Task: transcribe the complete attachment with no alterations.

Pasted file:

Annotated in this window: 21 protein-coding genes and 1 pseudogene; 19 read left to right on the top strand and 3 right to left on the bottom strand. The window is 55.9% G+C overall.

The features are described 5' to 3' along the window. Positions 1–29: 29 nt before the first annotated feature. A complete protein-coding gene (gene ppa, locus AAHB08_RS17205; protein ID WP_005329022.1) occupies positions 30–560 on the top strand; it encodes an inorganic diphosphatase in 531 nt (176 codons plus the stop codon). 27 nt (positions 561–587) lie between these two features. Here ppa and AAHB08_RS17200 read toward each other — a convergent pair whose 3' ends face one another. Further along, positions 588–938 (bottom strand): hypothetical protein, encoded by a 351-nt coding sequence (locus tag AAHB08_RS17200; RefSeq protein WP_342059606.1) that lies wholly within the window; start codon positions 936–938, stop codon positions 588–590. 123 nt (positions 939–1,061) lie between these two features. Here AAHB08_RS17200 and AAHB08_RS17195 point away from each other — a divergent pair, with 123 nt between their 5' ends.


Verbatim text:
Annotated in this window: 21 protein-coding genes and 1 pseudogene; 19 read left to right on the top strand and 3 right to left on the bottom strand. The window is 55.9% G+C overall.

The features are described 5' to 3' along the window. Positions 1–29: 29 nt before the first annotated feature. A complete protein-coding gene (gene ppa, locus AAHB08_RS17205; protein ID WP_005329022.1) occupies positions 30–560 on the top strand; it encodes an inorganic diphosphatase in 531 nt (176 codons plus the stop codon). 27 nt (positions 561–587) lie between these two features. Here ppa and AAHB08_RS17200 read toward each other — a convergent pair whose 3' ends face one another. Further along, positions 588–938 (bottom strand): hypothetical protein, encoded by a 351-nt coding sequence (locus tag AAHB08_RS17200; RefSeq protein WP_342059606.1) that lies wholly within the window; start codon positions 936–938, stop codon positions 588–590. 123 nt (positions 939–1,061) lie between these two features. Here AAHB08_RS17200 and AAHB08_RS17195 point away from each other — a divergent pair, with 123 nt between their 5' ends.